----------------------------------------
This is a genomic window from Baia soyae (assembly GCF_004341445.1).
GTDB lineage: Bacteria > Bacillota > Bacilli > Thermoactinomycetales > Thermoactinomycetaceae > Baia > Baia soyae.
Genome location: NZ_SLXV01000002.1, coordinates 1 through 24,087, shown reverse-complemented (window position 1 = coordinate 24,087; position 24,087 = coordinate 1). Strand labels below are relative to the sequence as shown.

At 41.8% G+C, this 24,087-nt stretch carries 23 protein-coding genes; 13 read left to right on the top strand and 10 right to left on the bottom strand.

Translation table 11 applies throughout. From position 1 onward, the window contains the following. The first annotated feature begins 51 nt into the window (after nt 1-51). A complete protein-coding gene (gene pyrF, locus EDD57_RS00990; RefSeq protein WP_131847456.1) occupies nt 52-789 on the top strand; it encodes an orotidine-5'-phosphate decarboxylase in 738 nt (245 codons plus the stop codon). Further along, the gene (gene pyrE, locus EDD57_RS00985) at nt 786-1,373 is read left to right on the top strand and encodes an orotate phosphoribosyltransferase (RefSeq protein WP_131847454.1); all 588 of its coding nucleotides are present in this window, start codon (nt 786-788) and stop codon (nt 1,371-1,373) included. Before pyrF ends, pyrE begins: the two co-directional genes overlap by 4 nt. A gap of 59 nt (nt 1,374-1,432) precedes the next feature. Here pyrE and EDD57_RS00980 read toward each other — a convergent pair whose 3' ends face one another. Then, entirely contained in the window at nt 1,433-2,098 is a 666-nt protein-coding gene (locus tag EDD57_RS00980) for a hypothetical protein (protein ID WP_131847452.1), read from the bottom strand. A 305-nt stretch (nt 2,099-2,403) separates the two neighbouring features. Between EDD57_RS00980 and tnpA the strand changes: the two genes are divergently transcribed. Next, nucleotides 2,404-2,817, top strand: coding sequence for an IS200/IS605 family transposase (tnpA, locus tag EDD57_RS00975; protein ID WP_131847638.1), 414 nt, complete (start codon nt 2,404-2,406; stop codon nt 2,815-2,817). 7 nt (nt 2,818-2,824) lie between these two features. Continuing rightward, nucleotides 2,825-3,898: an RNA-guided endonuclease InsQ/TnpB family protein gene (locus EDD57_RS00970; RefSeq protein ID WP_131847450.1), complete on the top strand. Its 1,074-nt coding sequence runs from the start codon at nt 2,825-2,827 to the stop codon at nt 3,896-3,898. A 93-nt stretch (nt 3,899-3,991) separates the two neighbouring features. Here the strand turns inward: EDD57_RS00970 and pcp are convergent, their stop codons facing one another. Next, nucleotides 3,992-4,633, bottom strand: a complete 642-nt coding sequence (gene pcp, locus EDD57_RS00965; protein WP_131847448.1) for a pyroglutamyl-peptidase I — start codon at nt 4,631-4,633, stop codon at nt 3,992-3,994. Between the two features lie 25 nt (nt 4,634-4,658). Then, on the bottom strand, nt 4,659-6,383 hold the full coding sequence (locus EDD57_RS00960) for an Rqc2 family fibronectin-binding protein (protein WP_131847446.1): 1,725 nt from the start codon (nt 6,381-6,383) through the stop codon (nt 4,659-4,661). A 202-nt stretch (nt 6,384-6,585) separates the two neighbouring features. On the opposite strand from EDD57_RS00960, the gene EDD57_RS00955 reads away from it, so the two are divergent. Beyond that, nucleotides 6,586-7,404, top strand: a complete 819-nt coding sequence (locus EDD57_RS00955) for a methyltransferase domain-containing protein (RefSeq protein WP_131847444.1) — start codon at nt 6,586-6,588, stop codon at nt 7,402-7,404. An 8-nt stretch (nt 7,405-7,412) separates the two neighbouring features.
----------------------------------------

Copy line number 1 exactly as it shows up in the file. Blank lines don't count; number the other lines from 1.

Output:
This is a genomic window from Baia soyae (assembly GCF_004341445.1).